And perhaps here – where it all began – is a fitting place to end the first part of our story. The Stops family left Fulham for Denmark Road in south London in the early 1900s and shortly after that Thomas died of tuberculosis, leaving Harriett to bring up the children alone, taking in a series of lodgers to help pay her way (one of whom would become my grandfather). Unfortunately, it is impossible to know why the family moved to the other side of London as the only connection they had with the area was the fact that Harriett had worked as a domestic servant for a family in Camberwell when she arrived from her native Highbridge in Somerset.

However, I have in my possession (courtesy of my aunt) a copy of a wonderful cabinet portrait entitled ‘Edie with Dog’, which was possibly taken by one of those itinerant photographers who called from house to house, most likely when the family still lived in Fulham. I’m not sure if the dog was the family pet, but it is certainly the kind which was popular at the time, and might instead have belonged to a friend or relative. Edie looks like she’s wearing her best Sunday bonnet and white dress. So was it a special occasion, or had she been dressed up especially for the photograph?

The background (a suburban garden fence supporting hollyhocks and climbers) makes me believe this photograph was taken in the garden of 61 Cranbury Road, shortly before the family left the area. Although the copy is of poor quality, I still find the composition exquisite. There is the angle of Edie’s head as she gazes at the unseen photographer. The nonchalant way she is holding the lead of that tiny dog. The slightly wild vegetation which frames her, suggesting a ramshackle garden that would be enchanting to a child.

Even the faded sepia copy lends the image an ethereal quality, making Edie appear like an Edwardian ghost child. As a child myself, I would have loved to have reached back through time and played with this little girl from another age in her wild back garden. Yet when my grandmother was still alive, I could never really have imagined her as anything other than lumpen and yellow-toothed. And I find that impossibly sad.

p1070485 (2)‘Edie with Dog’, c1903

To be continued next month . . .

The Incidental Genealogist, February 2019

There is a Time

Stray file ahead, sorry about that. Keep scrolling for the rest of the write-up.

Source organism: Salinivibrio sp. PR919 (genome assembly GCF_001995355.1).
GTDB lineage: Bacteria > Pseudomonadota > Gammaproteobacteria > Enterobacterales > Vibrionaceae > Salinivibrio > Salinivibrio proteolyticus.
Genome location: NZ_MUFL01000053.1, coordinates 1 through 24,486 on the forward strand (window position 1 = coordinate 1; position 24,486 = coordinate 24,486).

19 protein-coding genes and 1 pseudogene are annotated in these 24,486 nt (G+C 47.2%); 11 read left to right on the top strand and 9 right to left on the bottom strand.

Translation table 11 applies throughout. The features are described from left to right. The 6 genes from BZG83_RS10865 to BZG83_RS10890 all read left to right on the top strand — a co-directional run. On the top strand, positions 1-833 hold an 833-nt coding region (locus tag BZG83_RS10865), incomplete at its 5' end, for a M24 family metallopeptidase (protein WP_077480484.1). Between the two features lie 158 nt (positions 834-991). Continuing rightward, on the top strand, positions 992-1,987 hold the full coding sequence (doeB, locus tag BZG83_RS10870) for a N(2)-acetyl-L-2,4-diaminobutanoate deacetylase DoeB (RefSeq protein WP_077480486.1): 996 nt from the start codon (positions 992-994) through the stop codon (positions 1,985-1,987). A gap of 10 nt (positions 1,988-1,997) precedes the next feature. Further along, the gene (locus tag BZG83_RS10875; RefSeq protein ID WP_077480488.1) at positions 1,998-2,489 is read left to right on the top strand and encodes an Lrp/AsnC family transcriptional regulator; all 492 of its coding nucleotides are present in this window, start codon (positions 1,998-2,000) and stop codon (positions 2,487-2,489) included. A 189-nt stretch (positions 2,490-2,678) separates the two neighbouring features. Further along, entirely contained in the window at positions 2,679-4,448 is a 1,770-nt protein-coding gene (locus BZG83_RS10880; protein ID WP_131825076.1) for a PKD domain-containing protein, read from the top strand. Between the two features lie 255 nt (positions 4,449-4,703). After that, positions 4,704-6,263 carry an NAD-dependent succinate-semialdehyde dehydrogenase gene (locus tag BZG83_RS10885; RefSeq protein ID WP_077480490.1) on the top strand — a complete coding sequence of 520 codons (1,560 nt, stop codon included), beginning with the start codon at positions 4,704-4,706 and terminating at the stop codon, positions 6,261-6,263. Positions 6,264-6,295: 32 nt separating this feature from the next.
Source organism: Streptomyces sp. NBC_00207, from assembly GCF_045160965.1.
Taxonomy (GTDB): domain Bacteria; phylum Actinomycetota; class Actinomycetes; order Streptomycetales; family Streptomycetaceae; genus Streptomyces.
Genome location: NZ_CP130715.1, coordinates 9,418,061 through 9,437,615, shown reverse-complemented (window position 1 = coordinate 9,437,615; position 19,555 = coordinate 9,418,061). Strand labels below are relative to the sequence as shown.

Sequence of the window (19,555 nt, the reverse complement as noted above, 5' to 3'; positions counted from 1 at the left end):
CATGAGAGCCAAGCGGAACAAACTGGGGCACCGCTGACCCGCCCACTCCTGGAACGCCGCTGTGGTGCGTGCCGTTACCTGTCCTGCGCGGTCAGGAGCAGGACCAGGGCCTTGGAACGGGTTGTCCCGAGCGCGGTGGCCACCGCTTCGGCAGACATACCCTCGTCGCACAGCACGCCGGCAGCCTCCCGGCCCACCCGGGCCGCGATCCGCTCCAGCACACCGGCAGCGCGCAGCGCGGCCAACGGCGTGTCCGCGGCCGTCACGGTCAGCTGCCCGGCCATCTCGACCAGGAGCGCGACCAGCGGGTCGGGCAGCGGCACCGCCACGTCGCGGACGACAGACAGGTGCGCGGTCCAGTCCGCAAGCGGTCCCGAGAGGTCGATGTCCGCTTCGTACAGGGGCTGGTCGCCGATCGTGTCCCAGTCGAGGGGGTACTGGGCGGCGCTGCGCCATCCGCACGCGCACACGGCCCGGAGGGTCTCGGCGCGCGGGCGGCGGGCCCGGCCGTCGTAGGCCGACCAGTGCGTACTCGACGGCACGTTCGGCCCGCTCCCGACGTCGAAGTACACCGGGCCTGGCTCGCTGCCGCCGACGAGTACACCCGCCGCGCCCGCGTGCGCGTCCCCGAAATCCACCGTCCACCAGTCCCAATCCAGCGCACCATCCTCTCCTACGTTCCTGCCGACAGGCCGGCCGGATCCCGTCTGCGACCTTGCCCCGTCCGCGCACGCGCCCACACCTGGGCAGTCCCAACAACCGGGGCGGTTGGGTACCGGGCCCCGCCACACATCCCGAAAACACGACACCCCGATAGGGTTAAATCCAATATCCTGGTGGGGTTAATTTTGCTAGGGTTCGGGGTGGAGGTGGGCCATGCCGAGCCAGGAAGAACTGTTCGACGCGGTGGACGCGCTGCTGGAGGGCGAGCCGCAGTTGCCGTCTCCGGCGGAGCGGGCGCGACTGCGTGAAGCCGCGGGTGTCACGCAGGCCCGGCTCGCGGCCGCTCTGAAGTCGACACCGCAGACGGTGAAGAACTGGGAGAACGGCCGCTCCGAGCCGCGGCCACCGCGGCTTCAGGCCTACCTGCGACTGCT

Houses live and die: there is a time for building
And a time for living and for generation
And a time for the wind to break the loosened pane
And to shake the wainscot where the field-mouse trots
And to shake the tattered arras woven with a silent motto.

T.S. Eliot, East Coker (1940) 

124 (2)

In the dark – but often spiritually illuminating – time between Christmas and New Year, it is customary to look back on the previous twelve months, while attempting to plan for the next. I say attempt because not only do good intentions often go astray, but there are many events that can derail future plans, not least human fallibilities.

Five years ago I made the resolution to write up my unknown London family history in a series of blog posts intended to replicate the chronological chapters of a book, although the project did not become a reality until 2015. Prior to that, I had been going around in circles, unable to finish any one topic because there was always something extra to research, another fact to verify, or a new location to visit. But by setting myself official monthly deadlines, I was eventually able to circumvent this procrastination, at the same time moving my story forward in ways that I had not imagined at the beginning of my quest.

I do sometimes feel, however, that there is a price to pay for this ‘living in the past’. Not only can it be quite dispiriting to see how quickly a life is begun and ended, but it can be tempting to ignore the hardships our ancestors faced and instead become nostalgic for the lives they once led, particularly in today’s crowded and fast-paced world. This feeling is particularly prevalent at Christmas – a festival that we naturally associate with the 19th century, especially London, in part due to Charles Dickens’ perennial Yuletide classic A Christmas Carol. Yet, we often forget that many of the Christmas traditions we associate with the Victorians were only being established at this period, and that there would have been huge gaps in the expectations of the wealthy and the working class.

L_3293-1987_christmas_card_1000pxThe first Christmas Card, designed by J.C. Horsley, 1843 (c) V&A 

Having been born in the last year of what was once called the old century, my great-great grandfather, James Skelton, would have witnessed those changes throughout his life. It was not until he was a relatively mature father of five (in 1834) that Christmas Day was officially declared a public holiday, and several decades before Boxing Day was also given this status. Christmas Day for James and his growing family would not have differed much from other days – as it was for my Scottish grandparents up until the 1950s – but by the time he had established his second family in the 1860s many of the customs we now take for granted were already in place. I therefore like to think that the Christmas traditions I experienced as a child, and which my father inherited from his parents and grandparents, stretched back over a hundred years, while being modified on the journey.